BAGHDAD: Iraq is planning painful cuts in social benefits relied on by millions of government workers. Saudi Arabia will likely have to delay mega-projects. Egypt and Lebanon face a blow as their workers in the Gulf send back less of the much-needed dollars that help keep their fragile economies afloat.
The historic crash in oil prices in the wake of the coronavirus pandemic is reverberating across the Middle East as crude-dependent countries scramble to offset losses from a key source of state revenue - and all this at a time when several of them already face explosive social unrest.
The economies of all the Arab Gulf oil exporters are expected to contract this year, as much as 5% in Iraq, according to the International Monetary Fund.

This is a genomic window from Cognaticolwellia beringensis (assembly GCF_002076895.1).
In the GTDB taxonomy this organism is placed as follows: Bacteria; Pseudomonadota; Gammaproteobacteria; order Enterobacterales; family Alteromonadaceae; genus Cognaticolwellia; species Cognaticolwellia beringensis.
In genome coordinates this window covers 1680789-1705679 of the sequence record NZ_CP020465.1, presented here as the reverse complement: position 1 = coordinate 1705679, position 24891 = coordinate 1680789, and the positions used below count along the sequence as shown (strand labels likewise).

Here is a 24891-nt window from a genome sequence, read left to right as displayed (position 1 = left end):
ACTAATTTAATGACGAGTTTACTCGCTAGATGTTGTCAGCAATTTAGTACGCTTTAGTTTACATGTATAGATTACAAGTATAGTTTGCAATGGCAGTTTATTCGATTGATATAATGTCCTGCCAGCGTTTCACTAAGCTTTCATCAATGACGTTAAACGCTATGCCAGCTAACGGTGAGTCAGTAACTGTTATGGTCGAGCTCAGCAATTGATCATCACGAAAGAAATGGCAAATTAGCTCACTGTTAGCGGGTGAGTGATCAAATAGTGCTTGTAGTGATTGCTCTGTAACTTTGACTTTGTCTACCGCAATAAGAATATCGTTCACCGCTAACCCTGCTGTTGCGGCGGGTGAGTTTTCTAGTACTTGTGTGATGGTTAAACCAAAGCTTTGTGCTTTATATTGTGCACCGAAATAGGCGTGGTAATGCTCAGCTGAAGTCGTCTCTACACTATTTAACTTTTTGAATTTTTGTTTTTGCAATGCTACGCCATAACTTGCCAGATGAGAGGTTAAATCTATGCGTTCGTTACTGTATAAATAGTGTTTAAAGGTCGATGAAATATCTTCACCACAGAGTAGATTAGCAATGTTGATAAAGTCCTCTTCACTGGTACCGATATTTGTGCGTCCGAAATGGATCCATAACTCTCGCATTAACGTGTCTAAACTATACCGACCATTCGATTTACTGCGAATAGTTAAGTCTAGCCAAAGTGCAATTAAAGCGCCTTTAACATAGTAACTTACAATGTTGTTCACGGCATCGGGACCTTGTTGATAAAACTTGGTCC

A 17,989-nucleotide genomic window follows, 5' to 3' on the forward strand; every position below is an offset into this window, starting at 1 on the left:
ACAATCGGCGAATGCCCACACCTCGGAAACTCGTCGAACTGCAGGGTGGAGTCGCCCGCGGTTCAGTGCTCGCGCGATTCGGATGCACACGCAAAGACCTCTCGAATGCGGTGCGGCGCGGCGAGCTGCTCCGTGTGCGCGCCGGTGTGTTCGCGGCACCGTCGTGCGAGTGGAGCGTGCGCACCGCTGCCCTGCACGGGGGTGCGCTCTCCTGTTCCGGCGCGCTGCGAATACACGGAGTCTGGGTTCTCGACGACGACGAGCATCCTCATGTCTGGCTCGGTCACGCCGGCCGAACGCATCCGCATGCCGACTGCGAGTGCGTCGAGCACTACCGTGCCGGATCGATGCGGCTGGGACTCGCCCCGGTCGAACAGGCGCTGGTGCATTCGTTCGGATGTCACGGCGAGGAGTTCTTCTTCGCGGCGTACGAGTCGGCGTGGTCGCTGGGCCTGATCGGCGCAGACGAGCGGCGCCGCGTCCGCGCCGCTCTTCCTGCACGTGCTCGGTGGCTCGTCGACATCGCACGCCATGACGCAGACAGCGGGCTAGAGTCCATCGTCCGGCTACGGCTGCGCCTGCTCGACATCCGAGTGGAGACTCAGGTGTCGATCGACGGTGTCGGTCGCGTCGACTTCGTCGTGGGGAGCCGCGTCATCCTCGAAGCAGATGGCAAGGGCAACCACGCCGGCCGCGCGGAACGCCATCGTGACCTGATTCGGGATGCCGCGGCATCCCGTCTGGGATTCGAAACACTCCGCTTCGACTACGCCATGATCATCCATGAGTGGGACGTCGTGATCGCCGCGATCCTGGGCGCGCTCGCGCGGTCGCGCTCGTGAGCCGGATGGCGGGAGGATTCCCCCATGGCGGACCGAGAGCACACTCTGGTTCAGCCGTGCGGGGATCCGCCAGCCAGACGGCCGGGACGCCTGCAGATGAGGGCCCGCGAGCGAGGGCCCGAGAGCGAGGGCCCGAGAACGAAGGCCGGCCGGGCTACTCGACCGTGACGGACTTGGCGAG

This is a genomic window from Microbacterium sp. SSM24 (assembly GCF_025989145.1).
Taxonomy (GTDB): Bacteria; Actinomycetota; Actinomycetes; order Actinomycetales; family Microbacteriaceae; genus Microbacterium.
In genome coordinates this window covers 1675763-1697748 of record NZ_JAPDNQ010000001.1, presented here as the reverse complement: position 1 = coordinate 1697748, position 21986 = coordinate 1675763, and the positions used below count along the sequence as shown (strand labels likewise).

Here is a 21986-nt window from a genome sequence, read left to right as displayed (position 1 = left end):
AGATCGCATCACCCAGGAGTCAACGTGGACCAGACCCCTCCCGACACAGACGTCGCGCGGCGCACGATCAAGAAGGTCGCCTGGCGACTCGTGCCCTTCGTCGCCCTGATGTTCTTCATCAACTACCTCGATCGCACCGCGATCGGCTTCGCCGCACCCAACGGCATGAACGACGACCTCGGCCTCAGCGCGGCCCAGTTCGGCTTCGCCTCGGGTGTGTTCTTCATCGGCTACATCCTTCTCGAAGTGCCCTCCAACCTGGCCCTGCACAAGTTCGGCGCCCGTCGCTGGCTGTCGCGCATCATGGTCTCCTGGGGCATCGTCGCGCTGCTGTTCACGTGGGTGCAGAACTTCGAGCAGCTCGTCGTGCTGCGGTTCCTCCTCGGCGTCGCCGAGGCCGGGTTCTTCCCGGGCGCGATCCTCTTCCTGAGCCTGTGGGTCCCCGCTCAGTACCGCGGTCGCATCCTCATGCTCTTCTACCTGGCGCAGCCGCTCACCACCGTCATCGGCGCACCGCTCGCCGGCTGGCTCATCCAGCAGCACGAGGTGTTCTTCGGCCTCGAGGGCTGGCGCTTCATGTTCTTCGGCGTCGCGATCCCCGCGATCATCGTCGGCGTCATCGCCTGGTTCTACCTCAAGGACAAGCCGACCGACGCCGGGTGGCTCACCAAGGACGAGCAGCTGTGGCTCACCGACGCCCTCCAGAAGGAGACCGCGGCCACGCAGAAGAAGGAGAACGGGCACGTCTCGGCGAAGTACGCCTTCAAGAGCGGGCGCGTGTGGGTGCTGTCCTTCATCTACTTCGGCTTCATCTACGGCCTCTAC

While some Gulf countries can rely on a cushion of foreign currency reserves, nowhere in the region are the circumstances more dire than in Iraq, where oil sales fund 90% of the state budget. Iraq saw massive protests in the past months by a populace angry over the weak economy and rampant corruption - and the turmoil could erupt again.